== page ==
–Do not just provide medical care, but empower communities to provide it for themselves

–Determine the impact you really care about, find a metric to measure it, and follow through with measuring it

–Do not expect everything to go as planned, and be prepared for detours

–You may have a great product or service, but make sure people have access to it

The list could go on.  Needless to say I had a great time, but at the same it made me feel a really urgent need to really get out there and get things done!


Hands up for Haiti and Vassar Haiti Project

Posted: April 9, 2011 by julianmalinak in Julian Malinak

Hi, I’m Julian, and will going down to Cap from late May through the end of the year, supplementing and then replacing Hannah Steadman’s role as team leader of the Network Support Team!  I’m super excited to go down!  I’m originally from Montana and am in my final year of Yale’s joint Bachelors of Arts/Masters of Public Health Program.  I’ll be going to work in the health care and public/social sector practices of McKinsey & Company when I return from Haiti.
It’s been exciting to connect with some of the Network Organizations in the northeast US since joining the team a few weeks ago.  I attended a meeting with Hands up for Haiti last weekend.  Many topics were discussed, including logistics related to getting volunteers down to Haiti, fund raising, and procurement of medications.  It was exciting to hear about the degree of community involvement–there are so many people in the NY metro region and beyond interested in getting involved!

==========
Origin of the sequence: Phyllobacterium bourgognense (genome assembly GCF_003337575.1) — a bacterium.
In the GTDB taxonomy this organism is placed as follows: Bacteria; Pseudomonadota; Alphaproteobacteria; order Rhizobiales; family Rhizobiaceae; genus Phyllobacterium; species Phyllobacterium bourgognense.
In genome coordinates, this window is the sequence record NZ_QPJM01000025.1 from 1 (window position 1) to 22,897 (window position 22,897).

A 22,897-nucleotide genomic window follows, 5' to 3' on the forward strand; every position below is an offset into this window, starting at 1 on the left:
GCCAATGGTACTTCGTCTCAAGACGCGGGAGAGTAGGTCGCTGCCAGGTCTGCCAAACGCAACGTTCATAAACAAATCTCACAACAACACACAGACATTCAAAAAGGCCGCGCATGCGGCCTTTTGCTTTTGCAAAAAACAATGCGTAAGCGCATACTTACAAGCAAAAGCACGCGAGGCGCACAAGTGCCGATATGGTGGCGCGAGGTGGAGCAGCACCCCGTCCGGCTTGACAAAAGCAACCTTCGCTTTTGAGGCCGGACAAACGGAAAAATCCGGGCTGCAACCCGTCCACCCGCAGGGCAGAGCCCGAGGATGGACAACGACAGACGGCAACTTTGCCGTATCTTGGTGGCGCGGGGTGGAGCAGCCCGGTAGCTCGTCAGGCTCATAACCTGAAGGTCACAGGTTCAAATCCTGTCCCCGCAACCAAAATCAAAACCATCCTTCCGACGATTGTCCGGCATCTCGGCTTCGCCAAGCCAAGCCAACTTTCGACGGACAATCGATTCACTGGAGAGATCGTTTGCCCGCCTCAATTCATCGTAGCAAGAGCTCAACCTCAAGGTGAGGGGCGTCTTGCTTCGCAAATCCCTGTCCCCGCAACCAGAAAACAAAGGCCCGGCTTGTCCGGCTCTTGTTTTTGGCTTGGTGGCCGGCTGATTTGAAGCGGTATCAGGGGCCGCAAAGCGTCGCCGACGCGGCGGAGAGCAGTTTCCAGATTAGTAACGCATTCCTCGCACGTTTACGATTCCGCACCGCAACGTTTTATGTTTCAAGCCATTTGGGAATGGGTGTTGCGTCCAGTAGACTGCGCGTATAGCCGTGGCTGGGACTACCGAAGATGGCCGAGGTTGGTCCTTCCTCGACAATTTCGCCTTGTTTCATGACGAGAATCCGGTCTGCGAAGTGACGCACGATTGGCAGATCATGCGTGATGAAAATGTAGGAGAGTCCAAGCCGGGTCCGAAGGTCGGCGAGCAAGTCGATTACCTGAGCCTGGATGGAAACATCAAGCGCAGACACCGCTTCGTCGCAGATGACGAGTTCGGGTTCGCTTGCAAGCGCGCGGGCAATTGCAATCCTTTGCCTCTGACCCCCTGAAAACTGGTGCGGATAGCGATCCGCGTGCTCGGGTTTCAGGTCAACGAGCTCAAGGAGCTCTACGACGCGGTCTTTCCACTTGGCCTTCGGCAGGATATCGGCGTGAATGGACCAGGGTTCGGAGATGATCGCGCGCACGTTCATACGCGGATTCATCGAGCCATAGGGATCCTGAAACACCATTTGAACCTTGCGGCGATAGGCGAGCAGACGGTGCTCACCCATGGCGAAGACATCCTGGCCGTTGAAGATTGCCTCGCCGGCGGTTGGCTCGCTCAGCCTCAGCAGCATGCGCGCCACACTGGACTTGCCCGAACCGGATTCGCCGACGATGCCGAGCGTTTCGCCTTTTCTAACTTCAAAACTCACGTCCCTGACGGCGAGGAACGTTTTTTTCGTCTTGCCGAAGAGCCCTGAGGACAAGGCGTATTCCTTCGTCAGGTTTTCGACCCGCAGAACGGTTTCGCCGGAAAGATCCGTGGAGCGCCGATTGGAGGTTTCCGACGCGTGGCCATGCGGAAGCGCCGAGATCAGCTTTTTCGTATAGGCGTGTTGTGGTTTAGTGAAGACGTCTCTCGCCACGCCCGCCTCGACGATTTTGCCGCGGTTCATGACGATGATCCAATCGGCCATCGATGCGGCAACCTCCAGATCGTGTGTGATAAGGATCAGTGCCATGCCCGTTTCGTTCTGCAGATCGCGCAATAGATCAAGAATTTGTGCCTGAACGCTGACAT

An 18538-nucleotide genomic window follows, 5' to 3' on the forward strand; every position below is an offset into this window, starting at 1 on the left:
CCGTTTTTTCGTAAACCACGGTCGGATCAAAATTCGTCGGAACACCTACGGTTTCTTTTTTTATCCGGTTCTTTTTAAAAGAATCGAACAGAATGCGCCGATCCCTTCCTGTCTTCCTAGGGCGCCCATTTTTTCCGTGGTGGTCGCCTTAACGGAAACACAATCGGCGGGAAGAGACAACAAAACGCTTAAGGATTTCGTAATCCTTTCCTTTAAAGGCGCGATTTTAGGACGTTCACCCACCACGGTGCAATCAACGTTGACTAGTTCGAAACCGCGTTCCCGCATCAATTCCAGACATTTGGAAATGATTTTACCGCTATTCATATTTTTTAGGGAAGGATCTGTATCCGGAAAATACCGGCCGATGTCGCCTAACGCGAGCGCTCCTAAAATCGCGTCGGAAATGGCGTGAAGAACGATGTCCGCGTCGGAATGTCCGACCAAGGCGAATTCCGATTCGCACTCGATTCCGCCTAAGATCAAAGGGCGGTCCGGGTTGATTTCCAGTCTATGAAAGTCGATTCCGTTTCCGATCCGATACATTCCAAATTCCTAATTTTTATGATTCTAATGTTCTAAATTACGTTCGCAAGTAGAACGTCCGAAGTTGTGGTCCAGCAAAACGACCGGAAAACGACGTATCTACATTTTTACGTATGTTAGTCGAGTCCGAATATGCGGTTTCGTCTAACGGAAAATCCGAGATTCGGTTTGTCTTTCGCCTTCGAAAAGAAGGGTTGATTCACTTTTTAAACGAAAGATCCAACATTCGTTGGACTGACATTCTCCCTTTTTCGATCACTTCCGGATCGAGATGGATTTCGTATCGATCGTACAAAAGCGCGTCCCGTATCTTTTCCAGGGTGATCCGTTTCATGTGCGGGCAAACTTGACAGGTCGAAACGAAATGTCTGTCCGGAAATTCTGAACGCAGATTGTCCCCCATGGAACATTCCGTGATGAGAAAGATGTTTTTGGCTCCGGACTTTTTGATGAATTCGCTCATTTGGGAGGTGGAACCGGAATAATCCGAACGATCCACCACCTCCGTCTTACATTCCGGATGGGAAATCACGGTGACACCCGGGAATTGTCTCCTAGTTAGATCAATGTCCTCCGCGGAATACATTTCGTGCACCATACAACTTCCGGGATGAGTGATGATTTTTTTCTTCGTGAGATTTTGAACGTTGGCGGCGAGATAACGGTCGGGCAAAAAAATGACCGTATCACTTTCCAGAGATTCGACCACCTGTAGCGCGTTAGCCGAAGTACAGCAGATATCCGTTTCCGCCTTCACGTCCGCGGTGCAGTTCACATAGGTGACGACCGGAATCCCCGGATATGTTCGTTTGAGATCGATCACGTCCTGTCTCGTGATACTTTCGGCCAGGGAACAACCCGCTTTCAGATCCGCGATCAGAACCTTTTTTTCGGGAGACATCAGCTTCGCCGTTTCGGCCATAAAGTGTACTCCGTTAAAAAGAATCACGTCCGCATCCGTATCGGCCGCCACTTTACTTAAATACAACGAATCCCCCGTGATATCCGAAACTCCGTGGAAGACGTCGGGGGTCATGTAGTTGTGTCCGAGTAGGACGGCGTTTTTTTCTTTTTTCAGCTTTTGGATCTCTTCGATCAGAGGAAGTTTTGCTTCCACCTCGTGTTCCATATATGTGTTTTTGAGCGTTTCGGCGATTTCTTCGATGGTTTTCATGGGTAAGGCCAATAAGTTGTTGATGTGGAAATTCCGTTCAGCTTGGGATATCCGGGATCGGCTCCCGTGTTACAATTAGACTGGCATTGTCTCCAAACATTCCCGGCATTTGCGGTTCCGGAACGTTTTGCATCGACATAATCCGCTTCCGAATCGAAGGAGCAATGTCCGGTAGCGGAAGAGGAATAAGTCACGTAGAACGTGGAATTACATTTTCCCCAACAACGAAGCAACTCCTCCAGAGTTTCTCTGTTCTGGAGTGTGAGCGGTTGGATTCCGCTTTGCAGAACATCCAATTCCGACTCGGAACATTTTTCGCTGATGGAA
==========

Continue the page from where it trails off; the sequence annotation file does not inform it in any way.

Yesterday I went to the Vassar Haiti Project, a great effort celebrating its tenth year anniversary.  They get lots of great artwork from Haitian artists and sell it at the Auction to support their projects in the village of Chermaitre, Haiti (near Gros-Morne in the northwest), supporting the artists’ livelihoods in turn.  The project started as an effort to build a school, which now operates as a fully functional 7 room school (before it had only 1 room)!  They work with church leaders and community members to do an impressive array of projects in the village and surrounding area, including reforestation (done by local workers) and a new project to build a medical clinic and find staff to operate it.  I was really impressed by the depth of the college students’ involvement–it’s hard to find that on a college campus since there is always so much going on!

Please contact me if we can do anything for you, and again, I’m excited to get to know people involved in Haiti!

Julian Malinak